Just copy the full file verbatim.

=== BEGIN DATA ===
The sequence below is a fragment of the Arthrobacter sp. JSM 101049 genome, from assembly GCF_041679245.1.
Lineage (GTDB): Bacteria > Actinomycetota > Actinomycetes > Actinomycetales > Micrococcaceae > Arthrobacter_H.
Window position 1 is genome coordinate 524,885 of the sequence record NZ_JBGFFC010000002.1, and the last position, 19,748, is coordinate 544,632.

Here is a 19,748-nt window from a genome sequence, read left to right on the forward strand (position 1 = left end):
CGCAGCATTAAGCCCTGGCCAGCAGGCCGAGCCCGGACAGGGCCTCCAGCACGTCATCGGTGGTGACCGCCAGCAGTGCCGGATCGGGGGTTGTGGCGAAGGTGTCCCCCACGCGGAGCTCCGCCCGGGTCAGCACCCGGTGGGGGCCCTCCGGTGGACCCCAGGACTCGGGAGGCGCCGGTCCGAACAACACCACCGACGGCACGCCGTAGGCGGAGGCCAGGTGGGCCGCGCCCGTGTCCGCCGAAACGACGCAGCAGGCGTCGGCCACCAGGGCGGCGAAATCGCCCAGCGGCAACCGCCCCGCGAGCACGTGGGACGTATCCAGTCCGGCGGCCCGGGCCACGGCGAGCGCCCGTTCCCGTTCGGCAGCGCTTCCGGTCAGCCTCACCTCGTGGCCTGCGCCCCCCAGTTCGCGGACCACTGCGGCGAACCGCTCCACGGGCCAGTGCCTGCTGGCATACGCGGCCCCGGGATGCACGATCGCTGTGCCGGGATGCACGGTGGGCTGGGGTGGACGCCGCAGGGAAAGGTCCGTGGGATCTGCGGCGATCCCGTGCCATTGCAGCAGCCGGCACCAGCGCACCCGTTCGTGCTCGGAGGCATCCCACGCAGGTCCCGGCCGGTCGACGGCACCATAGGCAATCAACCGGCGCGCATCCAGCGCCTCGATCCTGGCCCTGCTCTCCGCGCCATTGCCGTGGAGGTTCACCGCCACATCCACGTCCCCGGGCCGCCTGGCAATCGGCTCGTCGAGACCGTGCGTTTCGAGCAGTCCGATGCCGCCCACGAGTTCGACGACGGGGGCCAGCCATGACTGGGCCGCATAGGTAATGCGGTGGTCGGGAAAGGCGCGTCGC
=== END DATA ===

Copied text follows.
The sequence below is a fragment of the Arthrobacter sp. JSM 101049 genome, from assembly GCF_041679245.1.
Lineage (GTDB): Bacteria > Actinomycetota > Actinomycetes > Actinomycetales > Micrococcaceae > Arthrobacter_H.
Window position 1 is genome coordinate 524,885 of the sequence record NZ_JBGFFC010000002.1, and the last position, 19,748, is coordinate 544,632.

Here is a 19,748-nt window from a genome sequence, read left to right on the forward strand (position 1 = left end):
CGCAGCATTAAGCCCTGGCCAGCAGGCCGAGCCCGGACAGGGCCTCCAGCACGTCATCGGTGGTGACCGCCAGCAGTGCCGGATCGGGGGTTGTGGCGAAGGTGTCCCCCACGCGGAGCTCCGCCCGGGTCAGCACCCGGTGGGGGCCCTCCGGTGGACCCCAGGACTCGGGAGGCGCCGGTCCGAACAACACCACCGACGGCACGCCGTAGGCGGAGGCCAGGTGGGCCGCGCCCGTGTCCGCCGAAACGACGCAGCAGGCGTCGGCCACCAGGGCGGCGAAATCGCCCAGCGGCAACCGCCCCGCGAGCACGTGGGACGTATCCAGTCCGGCGGCCCGGGCCACGGCGAGCGCCCGTTCCCGTTCGGCAGCGCTTCCGGTCAGCCTCACCTCGTGGCCTGCGCCCCCCAGTTCGCGGACCACTGCGGCGAACCGCTCCACGGGCCAGTGCCTGCTGGCATACGCGGCCCCGGGATGCACGATCGCTGTGCCGGGATGCACGGTGGGCTGGGGTGGACGCCGCAGGGAAAGGTCCGTGGGATCTGCGGCGATCCCGTGCCATTGCAGCAGCCGGCACCAGCGCACCCGTTCGTGCTCGGAGGCATCCCACGCAGGTCCCGGCCGGTCGACGGCACCATAGGCAATCAACCGGCGCGCATCCAGCGCCTCGATCCTGGCCCTGCTCTCCGCGCCATTGCCGTGGAGGTTCACCGCCACATCCACGTCCCCGGGCCGCCTGGCAATCGGCTCGTCGAGACCGTGCGTTTCGAGCAGTCCGATGCCGCCCACGAGTTCGACGACGGGGGCCAGCCATGACTGGGCCGCATAGGTAATGCGGTGGTCGGGAAAGGCGCGTCGC